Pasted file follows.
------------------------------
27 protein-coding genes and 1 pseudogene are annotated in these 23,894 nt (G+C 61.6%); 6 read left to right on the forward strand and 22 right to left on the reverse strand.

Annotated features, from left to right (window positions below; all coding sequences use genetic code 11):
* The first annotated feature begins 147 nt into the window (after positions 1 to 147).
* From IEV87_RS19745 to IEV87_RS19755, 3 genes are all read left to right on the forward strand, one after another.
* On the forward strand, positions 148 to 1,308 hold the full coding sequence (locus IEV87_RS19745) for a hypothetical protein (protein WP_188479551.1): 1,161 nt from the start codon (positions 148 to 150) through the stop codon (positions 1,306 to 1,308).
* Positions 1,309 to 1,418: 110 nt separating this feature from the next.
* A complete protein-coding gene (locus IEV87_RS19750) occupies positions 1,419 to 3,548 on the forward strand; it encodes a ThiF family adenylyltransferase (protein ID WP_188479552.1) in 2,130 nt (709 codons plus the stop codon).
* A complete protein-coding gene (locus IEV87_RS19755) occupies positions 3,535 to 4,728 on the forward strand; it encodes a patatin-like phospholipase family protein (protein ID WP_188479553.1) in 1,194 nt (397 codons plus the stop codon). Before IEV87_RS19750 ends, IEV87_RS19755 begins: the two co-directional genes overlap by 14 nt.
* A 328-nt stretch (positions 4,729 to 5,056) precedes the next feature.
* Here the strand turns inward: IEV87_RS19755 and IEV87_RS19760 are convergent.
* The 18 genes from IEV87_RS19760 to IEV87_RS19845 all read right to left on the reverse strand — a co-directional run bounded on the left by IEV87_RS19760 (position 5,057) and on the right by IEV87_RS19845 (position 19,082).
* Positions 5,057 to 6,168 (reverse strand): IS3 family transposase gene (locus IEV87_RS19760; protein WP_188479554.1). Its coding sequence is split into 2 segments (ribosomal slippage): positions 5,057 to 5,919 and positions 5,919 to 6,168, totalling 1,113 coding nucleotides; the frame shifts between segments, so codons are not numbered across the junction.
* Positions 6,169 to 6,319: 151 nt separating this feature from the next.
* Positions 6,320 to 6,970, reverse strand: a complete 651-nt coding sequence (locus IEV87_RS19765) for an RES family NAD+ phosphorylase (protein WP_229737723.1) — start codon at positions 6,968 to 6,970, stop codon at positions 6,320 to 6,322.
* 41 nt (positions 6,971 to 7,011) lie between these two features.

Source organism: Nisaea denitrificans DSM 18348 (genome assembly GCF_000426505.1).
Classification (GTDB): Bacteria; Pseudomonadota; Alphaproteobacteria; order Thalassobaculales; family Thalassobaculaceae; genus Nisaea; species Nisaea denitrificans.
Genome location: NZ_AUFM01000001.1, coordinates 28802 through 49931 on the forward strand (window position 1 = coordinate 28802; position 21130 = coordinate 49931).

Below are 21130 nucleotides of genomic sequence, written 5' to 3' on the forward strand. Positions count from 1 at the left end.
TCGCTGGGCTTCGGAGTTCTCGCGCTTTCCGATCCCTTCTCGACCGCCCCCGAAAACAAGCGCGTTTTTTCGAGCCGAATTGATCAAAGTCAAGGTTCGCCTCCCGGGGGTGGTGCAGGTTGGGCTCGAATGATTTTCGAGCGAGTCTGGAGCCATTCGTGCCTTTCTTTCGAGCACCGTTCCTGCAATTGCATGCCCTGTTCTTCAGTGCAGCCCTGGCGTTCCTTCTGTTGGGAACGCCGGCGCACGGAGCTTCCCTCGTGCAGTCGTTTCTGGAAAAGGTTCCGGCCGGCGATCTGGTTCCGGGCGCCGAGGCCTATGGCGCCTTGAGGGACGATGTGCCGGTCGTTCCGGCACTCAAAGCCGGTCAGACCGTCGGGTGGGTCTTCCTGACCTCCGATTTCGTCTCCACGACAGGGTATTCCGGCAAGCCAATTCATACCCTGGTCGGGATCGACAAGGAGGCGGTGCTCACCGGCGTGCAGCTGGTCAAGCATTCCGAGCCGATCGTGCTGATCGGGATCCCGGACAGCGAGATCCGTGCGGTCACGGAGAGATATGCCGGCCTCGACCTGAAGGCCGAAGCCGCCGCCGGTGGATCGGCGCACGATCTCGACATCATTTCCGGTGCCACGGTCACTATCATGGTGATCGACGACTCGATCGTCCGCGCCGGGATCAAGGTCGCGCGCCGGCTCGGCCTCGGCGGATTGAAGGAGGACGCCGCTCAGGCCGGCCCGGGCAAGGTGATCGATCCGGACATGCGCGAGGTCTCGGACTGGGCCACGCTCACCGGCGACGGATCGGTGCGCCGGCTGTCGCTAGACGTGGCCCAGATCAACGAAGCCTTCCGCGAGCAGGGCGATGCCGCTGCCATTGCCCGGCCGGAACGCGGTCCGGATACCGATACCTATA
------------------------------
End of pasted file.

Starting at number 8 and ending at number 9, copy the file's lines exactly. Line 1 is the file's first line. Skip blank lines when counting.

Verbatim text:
* A complete protein-coding gene (locus IEV87_RS19755) occupies positions 3,535 to 4,728 on the forward strand; it encodes a patatin-like phospholipase family protein (protein ID WP_188479553.1) in 1,194 nt (397 codons plus the stop codon). Before IEV87_RS19750 ends, IEV87_RS19755 begins: the two co-directional genes overlap by 14 nt.
* A 328-nt stretch (positions 4,729 to 5,056) precedes the next feature.